Household spending rose 0.8% from a year ago in July after a 2.7% increase in June. The year-over-year pace peaked in May at 4.0%, the strongest in four years. Some observers see this as evidence Japanese households are trying to beat the hike in the sales tax starting next month (to 10% from 8%). At the same time, the weak cash earnings report also suggest limited fuel for consumption going forward. Cash earnings have fallen every month so far this year, but June. Today's report showed a 0.3% decline in July year-over-year. The median forecast in the Bloomberg survey was for a small gain. Lastly, we note that US and Japanese negotiators have a tight timeframe to finalize a trade agreement. The objective was having Trump and Abe a formal agreement around the UN meetings later this month.
The dollar rose above JPY107 for the first time in a month yesterday and is straddling that area today. It has yet to close above it, for a convincing break. There are around $1.9 bln in options in the JPY107.00-JPY107.05 area that expire today. The US jobs data is the wild card. There is also a $300 mln option at JPY107.25 that also expires today. The next chart hurdle is seen near JPY107.50-JPY107.60. The Australian dollar is rising for the fourth consecutive session and is pushing above a retracement level at $0.6830. The next target is near $0.6880. A move back below $0.6800 would be disappointing.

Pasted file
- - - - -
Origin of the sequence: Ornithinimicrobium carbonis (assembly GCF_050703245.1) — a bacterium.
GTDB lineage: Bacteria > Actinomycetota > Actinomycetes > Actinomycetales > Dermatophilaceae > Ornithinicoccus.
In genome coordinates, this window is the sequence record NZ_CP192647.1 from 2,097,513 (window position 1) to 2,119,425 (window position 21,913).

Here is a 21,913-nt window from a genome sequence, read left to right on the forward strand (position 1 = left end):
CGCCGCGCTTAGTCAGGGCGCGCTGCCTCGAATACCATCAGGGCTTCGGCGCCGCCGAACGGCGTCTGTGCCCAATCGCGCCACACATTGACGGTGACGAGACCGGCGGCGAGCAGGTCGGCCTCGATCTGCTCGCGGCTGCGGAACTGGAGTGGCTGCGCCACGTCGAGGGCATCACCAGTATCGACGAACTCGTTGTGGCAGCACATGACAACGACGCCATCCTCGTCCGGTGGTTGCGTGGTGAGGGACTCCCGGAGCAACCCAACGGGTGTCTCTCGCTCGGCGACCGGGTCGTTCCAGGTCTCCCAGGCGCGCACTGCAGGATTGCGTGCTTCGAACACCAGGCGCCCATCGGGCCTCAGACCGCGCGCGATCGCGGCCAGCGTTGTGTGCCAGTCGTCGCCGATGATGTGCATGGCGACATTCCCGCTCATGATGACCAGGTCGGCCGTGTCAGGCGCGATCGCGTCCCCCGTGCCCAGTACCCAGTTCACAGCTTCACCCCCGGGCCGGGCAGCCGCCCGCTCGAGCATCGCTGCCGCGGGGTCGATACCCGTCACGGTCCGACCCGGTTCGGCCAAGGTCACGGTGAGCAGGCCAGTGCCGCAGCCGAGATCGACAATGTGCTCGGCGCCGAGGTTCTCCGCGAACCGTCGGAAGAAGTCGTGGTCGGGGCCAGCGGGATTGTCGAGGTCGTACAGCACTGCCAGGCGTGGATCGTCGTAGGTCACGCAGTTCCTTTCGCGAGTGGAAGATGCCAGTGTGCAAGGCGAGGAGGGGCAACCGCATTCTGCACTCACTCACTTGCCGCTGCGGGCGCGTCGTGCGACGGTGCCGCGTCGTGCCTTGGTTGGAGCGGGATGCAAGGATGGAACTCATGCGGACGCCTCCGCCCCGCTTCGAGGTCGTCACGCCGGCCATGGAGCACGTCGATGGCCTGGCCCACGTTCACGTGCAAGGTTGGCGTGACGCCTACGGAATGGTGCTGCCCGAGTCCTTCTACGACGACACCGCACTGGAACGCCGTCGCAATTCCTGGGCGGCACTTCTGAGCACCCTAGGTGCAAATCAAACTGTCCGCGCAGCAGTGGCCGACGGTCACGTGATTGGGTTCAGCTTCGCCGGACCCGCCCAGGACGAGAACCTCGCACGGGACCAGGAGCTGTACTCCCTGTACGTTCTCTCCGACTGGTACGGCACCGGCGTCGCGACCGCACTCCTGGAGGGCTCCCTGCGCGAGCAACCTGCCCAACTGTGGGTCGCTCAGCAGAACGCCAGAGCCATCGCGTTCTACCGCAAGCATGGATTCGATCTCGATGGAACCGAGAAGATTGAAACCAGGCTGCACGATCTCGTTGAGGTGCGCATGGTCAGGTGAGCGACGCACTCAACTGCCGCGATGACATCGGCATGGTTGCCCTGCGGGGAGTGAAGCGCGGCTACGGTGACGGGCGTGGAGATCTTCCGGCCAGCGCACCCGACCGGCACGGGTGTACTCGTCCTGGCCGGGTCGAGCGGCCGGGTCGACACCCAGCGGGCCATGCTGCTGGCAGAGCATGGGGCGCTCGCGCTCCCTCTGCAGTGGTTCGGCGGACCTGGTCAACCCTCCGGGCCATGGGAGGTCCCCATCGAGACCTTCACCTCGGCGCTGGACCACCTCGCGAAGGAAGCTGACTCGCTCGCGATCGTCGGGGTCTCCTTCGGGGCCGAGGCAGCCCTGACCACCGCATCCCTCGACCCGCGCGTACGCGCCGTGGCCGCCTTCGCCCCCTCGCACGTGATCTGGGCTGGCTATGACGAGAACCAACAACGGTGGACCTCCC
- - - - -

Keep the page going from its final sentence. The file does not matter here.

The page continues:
The UK has been thrown into disarray by this week's Parliament actions that are forcing a reluctant Prime Minister to seek an extension to Brexit again if no agreement has been struck with the EU in about five weeks. Almost two dozen Tory MPs have lost the whip, leaving Johnson a minority government. The Prime Minister's own brother resigned from the cabinet in dispute over Brexit. Reports suggest that the opposition may seek an election on October 29, while next week Johnson may try again to have a snap election (before the EU summit on October 17). Johnson could put the opposition in an uncomfortable position by engineering a vote of confidence. Labour would have to vote in favor of the government or give Johnson the initiative again. Without putting a fine point on it, Corbyn has shown not to be restricted by political consistency. Our concern remains that many are thinking that all the UK has to do is ask for another extension and Europe will rubber-stamp it. Better, it seems, to request a delay because of an election in November.
Following a poor factory orders report yesterday, Germany reported yet another contraction in industrial output today. It fell by 0.6% in July. The median forecast in the Bloomberg survey called for a 0.4% increase. Construction and the production of consumer goods rose, but intermediate goods and energy output fell. It is the fifth decline in the seven months. Industrial production has fallen by an average of 0.5% a month this year. In the first seven months of 2018, industrial output fell by an average of 0.2% a month. It has declined by 4.2% year-over-year, which is the least since April. Nevertheless, it reinforces the Bundesbank's warning that Europe's biggest economy likely contracted for the second consecutive quarter in Q3.